Barnard College's Corpse Flower Bloomed for the First Time and You Can Watch the Process Unfold
The five-foot-tall flower gets a little stinky once it blooms.
Even though school may not be in session, the gardeners at the Arthur Ross Greenhouse at Barnard College in New York City are still actively working to exercise their green thumb. Recently, a rare and endangered corpse flower (Amorphophallus titanium) bloomed in the campus greenhouse after years of being nurtured. The corpse flower, affectionately nicknamed "Berani," has been growing for seven years on the campus (Martha's alma mater!), but it didn't start to bloom until April 2020.
"Our brave Barnard 'Berani' has chosen to bloom during an unprecedented time of anxiety, sorrow, isolation, and social distancing. Fortunately, we were always planning to augment in-person experiences with online tools so that Barnard students who are away from campus in summer could enjoy the event," said Hilary Callahan, the greenhouse director and Ann Whitney Olin Professor of Biological Sciences.
The corpse flower, which hails from Sumatra, Indonesia, is notoriously smelly once it blooms. It's aptly named; some say that it smells, well, like a corpse when. But greenhouse administrator Nick Gershberg told Mental Floss that it really smells like dead fish, Camembert cheese that has been left out overnight, and the odor of slightly decayed lilies. Are you intrigued yet?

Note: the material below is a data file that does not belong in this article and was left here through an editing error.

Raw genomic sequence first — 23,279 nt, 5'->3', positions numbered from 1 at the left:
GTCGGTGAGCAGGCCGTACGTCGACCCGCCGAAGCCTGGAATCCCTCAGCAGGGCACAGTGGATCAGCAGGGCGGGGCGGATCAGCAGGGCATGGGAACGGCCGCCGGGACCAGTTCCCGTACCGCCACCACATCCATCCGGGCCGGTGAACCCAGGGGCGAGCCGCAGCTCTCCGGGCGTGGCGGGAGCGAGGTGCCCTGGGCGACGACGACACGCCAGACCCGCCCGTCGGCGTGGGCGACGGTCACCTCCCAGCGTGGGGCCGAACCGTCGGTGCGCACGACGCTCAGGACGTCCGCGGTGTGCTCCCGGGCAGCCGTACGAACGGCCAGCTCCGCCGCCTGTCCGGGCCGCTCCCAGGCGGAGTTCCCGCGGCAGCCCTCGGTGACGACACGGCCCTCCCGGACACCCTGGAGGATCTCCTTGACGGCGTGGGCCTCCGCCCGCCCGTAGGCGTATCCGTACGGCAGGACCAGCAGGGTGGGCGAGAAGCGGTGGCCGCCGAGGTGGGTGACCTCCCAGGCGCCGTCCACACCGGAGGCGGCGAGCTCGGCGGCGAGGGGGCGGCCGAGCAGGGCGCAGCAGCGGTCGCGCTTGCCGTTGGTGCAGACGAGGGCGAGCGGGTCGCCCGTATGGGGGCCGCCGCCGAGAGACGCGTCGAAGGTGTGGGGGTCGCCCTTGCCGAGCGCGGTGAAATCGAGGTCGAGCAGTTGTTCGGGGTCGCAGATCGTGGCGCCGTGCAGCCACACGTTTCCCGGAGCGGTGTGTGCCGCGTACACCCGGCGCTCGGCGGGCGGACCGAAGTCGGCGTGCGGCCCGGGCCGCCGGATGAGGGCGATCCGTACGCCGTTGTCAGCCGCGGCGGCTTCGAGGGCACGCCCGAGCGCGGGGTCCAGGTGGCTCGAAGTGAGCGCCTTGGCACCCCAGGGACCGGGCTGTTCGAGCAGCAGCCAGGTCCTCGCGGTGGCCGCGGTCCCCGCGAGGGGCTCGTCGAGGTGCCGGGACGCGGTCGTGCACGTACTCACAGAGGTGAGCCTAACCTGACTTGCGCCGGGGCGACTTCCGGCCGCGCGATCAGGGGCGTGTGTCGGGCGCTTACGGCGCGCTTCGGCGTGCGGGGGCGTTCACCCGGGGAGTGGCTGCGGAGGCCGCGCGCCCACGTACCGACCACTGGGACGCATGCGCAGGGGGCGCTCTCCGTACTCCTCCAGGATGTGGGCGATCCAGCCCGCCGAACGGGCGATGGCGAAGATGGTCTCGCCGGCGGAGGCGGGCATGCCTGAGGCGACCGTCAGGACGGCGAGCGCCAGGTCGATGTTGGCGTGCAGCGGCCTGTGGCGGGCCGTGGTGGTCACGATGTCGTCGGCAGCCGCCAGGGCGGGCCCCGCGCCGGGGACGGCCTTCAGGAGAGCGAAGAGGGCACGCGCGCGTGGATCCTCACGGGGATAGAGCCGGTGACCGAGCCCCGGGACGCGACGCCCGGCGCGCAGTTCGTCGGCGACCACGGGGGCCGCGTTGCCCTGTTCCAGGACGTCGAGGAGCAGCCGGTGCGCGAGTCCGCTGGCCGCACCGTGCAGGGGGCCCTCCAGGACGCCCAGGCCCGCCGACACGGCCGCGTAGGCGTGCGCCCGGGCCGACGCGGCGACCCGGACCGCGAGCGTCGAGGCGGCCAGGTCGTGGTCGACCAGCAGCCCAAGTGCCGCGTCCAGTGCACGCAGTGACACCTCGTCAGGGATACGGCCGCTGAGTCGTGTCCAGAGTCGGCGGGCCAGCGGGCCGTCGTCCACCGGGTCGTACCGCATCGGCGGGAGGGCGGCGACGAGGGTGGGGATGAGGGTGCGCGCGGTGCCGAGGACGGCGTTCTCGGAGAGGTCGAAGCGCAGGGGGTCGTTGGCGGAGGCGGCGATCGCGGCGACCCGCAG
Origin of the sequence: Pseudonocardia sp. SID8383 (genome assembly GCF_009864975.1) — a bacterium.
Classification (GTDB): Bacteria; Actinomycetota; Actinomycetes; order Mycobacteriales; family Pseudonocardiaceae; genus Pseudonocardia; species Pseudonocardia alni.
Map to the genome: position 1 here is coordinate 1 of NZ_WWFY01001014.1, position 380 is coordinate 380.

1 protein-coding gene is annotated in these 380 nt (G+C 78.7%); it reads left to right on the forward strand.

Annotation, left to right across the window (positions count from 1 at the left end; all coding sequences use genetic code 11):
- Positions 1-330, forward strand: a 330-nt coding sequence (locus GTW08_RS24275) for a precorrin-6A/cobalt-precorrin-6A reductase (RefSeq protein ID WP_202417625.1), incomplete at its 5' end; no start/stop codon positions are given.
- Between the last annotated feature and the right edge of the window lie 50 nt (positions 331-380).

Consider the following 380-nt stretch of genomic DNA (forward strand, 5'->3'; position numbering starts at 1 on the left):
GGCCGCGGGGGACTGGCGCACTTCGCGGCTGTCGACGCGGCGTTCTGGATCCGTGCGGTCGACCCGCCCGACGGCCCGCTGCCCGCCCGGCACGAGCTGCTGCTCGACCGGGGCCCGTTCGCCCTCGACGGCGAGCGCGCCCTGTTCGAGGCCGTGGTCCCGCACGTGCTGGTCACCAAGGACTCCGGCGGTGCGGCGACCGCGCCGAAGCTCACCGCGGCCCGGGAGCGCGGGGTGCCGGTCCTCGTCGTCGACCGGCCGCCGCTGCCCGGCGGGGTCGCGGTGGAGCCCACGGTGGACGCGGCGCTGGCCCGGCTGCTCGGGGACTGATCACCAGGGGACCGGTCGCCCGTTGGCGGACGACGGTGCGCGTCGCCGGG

What started as a plant the size of a potato has grown to nearly five feet, rising four to six inches each day as it bloomed. This species is noted for being the tallest unbranched inflorescence. Gershberg confirmed that that the flower reached its peak on May 31st, at which point it measured 72 inches tall and 44 inches wide. The flower only stays in full bloom for about 48 hours, then starts to wilt. Experts at the Arthur Ross Greenhouse are currently planning ways to preserve the flower's petals. After the roots die, Gershberg says that they will replant the tuber, which will begin the re-growth process within three to six months.
You can watch the livestream on YouTube here.